10 Fogle, Jeanne Mason, Washington, D.C., Encyclopedia Britannica, accessed August 31, 2020.
11 U.S. EIA, Residential Energy Consumption Survey (RECS), 2009 RECS Survey Data, Air conditioning in South Region, divisions, and states (HC7.10), accessed August 31, 2020.
12 U.S. EIA, State Energy Data System, Table C11, Energy Consumption Estimates by End-Use Sector, Ranked by State, 2018.
13 U.S. Bureau of Economic Analysis, Interactive Data, Regional Data, GDP & Personal Income, Annual Gross Domestic Product (GDP) by State, GDP in Current Dollars, NAICS, District of Columbia, All statistics in table, District of Columbia, 2019.
14 U.S. EIA, State Energy Data System, Table C10, Total Energy Consumption Estimates, Real Gross Domestic Product (GDP), Energy Consumption Estimates per Real Dollar of GDP, Ranked by State, 2018.
15 U.S. EIA, Electricity Data Browser, Net generation for all sectors (thousand megawatthours), District of Columbia, 2001-19.
16 National Hydropower Association, District of Columbia: Existing Hydropower, accessed September 1, 2020.
17 U.S. Department of Energy, Office of Energy Efficiency & Renewable Energy, WindExchange, Wind Energy in District of Columbia, accessed September 1, 2020.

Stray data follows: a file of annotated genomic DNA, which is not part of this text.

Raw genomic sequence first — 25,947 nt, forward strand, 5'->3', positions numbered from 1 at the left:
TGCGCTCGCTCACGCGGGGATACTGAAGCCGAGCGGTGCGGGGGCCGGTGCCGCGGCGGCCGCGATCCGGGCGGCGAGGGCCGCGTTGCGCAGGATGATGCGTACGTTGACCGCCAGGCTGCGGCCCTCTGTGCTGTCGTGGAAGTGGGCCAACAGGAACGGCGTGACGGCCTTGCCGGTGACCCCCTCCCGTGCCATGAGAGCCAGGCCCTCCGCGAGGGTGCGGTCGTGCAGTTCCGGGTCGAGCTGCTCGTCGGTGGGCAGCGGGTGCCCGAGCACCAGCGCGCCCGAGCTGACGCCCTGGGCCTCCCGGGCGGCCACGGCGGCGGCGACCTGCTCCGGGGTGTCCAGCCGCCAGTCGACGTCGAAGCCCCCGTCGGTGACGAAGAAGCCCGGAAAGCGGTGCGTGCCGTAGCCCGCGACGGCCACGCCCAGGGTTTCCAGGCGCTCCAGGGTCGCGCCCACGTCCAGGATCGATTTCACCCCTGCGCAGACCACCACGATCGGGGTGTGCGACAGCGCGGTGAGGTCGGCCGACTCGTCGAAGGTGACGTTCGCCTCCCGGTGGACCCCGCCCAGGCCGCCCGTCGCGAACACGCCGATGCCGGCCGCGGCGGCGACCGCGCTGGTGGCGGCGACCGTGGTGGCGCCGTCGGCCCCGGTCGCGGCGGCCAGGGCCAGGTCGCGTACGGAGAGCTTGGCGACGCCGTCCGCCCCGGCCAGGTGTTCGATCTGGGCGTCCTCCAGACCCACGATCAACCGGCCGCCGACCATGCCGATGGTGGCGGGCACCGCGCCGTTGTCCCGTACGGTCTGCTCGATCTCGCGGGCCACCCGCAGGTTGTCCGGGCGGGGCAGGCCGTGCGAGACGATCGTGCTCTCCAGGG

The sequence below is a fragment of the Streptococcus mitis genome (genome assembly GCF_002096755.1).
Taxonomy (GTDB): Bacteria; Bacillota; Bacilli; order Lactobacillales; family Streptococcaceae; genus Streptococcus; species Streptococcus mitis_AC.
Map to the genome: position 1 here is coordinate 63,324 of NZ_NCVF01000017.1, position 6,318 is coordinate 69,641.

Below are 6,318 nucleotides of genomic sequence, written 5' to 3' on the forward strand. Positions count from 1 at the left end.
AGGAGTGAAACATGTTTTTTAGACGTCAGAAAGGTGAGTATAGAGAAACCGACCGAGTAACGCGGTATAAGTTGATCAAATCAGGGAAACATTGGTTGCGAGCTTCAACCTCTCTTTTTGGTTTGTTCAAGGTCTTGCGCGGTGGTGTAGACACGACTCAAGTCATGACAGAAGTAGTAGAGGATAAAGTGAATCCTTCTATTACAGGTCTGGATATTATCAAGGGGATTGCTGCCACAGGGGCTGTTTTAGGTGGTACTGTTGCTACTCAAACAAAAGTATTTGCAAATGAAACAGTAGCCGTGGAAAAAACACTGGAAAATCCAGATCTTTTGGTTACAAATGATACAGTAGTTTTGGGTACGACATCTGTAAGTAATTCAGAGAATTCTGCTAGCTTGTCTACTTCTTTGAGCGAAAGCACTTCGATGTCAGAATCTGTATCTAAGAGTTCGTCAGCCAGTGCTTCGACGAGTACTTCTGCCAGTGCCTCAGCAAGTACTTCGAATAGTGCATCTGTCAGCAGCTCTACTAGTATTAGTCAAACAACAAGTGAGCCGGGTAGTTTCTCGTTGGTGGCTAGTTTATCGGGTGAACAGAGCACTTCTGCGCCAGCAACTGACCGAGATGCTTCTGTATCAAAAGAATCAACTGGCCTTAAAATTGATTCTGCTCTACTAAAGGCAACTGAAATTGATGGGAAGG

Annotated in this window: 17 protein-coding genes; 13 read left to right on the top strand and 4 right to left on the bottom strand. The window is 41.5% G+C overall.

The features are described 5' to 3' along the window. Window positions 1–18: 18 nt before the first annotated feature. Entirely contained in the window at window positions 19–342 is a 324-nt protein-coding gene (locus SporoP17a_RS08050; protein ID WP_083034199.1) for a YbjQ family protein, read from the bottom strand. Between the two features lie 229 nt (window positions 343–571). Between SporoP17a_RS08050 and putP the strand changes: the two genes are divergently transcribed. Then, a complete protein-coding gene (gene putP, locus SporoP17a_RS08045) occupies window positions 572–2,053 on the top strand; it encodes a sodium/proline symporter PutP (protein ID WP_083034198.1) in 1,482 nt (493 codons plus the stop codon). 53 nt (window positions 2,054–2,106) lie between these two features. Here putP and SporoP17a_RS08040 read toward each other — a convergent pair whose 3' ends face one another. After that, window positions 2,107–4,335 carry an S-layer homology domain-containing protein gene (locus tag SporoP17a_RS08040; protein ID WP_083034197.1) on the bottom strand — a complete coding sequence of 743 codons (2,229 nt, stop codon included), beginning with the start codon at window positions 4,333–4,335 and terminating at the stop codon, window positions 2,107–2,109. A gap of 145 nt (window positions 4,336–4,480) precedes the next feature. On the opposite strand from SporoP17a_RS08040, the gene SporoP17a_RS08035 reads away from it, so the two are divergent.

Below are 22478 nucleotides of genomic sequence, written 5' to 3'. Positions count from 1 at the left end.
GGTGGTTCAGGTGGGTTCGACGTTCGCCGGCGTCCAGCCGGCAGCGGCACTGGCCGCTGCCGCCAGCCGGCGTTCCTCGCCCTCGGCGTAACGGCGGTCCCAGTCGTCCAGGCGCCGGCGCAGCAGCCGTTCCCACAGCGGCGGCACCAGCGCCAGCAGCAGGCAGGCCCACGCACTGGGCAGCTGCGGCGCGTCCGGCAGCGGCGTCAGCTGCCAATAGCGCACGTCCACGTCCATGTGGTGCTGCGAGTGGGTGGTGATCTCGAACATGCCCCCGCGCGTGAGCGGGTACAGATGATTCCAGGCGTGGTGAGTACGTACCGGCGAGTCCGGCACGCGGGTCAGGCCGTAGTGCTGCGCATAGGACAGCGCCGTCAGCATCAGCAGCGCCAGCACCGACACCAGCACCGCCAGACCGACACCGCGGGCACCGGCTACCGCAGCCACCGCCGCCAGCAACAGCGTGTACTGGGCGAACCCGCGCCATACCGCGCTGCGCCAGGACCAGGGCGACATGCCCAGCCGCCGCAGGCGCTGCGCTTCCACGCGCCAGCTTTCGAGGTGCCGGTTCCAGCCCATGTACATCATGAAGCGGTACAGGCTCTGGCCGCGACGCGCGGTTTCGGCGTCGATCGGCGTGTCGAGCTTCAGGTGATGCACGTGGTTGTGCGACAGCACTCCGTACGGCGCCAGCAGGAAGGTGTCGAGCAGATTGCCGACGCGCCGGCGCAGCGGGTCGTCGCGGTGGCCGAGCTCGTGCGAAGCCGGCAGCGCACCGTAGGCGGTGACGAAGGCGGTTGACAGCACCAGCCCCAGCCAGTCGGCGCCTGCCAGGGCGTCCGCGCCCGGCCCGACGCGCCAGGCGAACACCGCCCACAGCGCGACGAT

18 Public Service Commission of the District of Columbia, Renewable Energy Portfolio Standards, A Report for Compliance Year 2019 (May 1, 2020), p. iii.
19 U.S. EIA, Electricity, Preliminary Monthly Electric Generator Inventory (based on Form EIA-860M as a supplement to Form EIA-860), Inventory of Operating Generators as of July 2020, DC (September 2020).
20 Catholic Energies, Catholic Charities - Archdiocese of Washington, accessed September 1, 2020.
21 Association of Energy Engineers, AEE/NCC Tour of Joint Base Anacostia-Bolling, accessed September 1, 2020. Bolling
22 National Capital Planning Commission, Executive Director's Recommendation, Commission Meeting: September 7, 2017.
23 DC Water, "DC Water leverages technology first in North America to generate clean, renewable energy from wastewater," Press Release (October 7, 2015).